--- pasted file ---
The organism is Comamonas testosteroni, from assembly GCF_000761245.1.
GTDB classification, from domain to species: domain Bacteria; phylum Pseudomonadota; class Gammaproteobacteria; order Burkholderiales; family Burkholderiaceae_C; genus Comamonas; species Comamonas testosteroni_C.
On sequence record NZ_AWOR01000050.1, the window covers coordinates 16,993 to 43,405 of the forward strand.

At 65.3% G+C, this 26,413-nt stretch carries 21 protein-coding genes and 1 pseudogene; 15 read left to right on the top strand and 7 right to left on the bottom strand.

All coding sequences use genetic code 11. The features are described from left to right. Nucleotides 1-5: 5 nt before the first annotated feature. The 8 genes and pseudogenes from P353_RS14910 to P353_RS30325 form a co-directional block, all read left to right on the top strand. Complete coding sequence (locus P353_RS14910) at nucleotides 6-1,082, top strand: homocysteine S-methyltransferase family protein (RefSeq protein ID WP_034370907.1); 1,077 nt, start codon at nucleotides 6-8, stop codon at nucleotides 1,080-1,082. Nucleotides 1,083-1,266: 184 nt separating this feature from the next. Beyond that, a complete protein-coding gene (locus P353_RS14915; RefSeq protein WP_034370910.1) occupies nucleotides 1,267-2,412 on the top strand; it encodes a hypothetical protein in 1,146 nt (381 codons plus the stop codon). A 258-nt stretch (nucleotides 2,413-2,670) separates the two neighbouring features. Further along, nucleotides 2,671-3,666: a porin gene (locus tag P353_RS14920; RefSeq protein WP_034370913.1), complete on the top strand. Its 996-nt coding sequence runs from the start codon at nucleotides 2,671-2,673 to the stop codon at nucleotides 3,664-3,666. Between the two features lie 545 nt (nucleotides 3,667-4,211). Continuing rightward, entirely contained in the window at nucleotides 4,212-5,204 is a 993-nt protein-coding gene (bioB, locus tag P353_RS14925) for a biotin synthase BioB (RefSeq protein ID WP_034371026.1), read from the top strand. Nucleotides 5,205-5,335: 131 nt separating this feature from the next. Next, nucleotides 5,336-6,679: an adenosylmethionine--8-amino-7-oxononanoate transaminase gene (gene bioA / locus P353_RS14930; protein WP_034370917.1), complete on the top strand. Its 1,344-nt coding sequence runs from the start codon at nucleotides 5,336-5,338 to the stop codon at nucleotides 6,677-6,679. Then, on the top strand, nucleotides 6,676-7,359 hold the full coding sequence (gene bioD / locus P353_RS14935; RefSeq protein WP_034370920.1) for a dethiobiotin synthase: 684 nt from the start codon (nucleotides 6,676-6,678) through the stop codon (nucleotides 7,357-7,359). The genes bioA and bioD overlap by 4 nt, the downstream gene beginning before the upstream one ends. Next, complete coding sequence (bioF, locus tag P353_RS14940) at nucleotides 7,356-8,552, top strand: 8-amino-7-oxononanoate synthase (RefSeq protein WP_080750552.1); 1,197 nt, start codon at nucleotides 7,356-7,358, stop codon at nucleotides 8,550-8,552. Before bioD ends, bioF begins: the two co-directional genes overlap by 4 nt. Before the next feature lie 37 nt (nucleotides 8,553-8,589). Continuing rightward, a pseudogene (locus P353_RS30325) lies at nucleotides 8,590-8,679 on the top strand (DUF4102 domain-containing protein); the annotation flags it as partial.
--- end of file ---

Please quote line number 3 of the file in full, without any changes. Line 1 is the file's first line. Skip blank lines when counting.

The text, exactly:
On sequence record NZ_AWOR01000050.1, the window covers coordinates 16,993 to 43,405 of the forward strand.